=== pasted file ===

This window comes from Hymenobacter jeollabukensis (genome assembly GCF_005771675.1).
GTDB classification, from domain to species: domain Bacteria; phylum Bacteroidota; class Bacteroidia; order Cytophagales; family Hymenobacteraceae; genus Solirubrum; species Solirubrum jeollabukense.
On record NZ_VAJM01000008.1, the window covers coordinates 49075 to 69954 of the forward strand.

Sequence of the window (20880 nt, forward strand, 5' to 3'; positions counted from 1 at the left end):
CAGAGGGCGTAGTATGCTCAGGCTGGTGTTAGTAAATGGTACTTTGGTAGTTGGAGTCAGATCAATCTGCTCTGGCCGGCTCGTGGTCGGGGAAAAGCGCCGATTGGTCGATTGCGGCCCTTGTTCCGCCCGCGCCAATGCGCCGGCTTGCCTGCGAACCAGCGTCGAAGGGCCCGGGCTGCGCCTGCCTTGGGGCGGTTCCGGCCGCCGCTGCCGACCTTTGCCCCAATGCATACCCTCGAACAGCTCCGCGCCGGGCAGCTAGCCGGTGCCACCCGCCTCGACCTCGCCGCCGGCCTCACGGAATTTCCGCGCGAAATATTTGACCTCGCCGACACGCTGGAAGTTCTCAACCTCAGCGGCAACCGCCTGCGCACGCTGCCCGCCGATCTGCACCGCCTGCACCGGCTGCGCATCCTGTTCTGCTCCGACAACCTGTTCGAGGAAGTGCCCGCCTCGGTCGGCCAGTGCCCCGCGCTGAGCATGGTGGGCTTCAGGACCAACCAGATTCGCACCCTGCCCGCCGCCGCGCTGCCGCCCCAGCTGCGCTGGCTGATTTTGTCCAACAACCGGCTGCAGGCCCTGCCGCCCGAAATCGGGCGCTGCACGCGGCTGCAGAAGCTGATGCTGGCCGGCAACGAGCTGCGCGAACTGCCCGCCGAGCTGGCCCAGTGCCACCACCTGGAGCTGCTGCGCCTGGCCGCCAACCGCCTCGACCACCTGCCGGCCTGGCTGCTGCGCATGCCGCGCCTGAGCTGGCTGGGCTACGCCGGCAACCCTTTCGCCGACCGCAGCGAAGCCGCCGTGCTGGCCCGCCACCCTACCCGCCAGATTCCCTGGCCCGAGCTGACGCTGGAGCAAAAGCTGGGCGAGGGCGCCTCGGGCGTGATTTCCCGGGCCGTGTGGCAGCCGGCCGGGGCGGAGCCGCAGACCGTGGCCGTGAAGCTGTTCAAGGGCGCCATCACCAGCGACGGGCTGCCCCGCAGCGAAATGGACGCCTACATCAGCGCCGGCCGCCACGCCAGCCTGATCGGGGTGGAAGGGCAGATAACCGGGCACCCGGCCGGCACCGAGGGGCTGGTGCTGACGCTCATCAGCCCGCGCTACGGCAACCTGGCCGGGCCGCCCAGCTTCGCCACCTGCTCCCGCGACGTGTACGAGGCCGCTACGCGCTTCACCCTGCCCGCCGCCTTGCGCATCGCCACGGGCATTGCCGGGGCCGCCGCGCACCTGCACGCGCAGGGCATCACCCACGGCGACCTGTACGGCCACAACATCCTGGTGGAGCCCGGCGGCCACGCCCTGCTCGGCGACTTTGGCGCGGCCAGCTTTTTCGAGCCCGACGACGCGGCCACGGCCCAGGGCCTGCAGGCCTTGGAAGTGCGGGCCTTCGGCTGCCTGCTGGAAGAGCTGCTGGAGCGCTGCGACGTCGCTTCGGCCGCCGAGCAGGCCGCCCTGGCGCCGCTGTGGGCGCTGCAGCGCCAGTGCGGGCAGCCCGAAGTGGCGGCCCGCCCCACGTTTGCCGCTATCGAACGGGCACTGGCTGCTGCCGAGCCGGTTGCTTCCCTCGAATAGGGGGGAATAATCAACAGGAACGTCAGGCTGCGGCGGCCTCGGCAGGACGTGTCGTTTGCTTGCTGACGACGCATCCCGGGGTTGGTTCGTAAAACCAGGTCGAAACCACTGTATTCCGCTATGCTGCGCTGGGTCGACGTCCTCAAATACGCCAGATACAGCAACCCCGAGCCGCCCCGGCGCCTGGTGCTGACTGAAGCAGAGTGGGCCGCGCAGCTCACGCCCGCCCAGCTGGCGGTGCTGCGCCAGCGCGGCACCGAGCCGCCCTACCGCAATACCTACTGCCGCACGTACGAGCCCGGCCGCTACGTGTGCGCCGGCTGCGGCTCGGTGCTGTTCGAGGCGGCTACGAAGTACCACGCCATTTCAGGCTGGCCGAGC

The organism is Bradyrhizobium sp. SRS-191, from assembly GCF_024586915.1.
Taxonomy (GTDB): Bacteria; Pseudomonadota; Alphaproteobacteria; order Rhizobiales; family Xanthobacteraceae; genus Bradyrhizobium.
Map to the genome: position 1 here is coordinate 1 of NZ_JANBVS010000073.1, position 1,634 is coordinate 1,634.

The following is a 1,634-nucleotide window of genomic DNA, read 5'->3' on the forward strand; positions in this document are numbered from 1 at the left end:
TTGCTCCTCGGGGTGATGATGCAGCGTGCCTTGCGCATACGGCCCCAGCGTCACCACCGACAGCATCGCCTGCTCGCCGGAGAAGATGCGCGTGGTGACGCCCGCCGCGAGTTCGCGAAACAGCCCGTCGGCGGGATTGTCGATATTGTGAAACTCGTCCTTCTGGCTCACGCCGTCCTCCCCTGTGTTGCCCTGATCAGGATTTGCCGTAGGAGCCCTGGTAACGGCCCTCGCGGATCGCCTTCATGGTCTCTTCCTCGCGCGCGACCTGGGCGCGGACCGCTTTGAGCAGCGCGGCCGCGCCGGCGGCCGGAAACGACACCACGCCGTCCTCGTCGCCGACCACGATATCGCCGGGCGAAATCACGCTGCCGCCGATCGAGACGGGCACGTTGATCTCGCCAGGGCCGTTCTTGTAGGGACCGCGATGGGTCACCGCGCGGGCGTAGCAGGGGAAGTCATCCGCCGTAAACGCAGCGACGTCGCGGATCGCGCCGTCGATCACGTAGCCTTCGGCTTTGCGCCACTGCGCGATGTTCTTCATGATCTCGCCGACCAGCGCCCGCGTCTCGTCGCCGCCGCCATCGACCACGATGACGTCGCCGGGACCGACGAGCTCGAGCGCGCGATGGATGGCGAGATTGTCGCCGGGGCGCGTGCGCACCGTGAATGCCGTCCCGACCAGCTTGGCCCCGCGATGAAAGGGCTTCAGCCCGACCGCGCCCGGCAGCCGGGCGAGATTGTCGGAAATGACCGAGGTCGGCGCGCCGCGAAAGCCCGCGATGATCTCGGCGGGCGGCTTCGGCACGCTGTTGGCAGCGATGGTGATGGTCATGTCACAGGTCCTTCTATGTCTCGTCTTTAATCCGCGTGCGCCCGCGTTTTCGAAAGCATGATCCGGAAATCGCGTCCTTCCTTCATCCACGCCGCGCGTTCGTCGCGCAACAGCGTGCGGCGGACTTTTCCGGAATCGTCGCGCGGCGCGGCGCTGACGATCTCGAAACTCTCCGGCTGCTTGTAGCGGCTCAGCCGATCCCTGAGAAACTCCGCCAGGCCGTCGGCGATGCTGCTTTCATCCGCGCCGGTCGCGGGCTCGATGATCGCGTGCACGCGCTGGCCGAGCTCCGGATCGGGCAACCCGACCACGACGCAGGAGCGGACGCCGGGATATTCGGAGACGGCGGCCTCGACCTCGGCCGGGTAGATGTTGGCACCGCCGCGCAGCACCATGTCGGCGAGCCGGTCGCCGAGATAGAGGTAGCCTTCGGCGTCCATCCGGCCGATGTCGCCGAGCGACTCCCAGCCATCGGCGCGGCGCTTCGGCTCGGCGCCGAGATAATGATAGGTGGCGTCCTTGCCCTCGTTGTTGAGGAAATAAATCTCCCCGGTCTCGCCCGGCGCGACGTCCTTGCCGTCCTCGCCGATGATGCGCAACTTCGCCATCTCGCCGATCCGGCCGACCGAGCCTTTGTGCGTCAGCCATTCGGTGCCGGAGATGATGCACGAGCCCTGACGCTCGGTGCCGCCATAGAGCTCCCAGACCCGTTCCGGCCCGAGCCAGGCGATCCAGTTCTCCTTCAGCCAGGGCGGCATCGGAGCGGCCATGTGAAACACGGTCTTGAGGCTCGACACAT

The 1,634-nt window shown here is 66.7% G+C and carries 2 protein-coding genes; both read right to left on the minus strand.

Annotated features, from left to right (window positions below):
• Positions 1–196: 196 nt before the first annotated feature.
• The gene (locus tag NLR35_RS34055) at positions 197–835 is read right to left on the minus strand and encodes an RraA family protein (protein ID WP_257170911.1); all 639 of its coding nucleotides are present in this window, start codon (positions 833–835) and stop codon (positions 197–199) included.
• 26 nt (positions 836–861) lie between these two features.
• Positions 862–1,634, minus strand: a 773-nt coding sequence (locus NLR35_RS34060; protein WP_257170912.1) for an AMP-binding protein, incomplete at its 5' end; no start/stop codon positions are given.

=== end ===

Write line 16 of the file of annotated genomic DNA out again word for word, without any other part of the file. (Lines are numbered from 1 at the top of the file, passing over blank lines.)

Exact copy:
• Positions 862–1,634, minus strand: a 773-nt coding sequence (locus NLR35_RS34060; protein WP_257170912.1) for an AMP-binding protein, incomplete at its 5' end; no start/stop codon positions are given.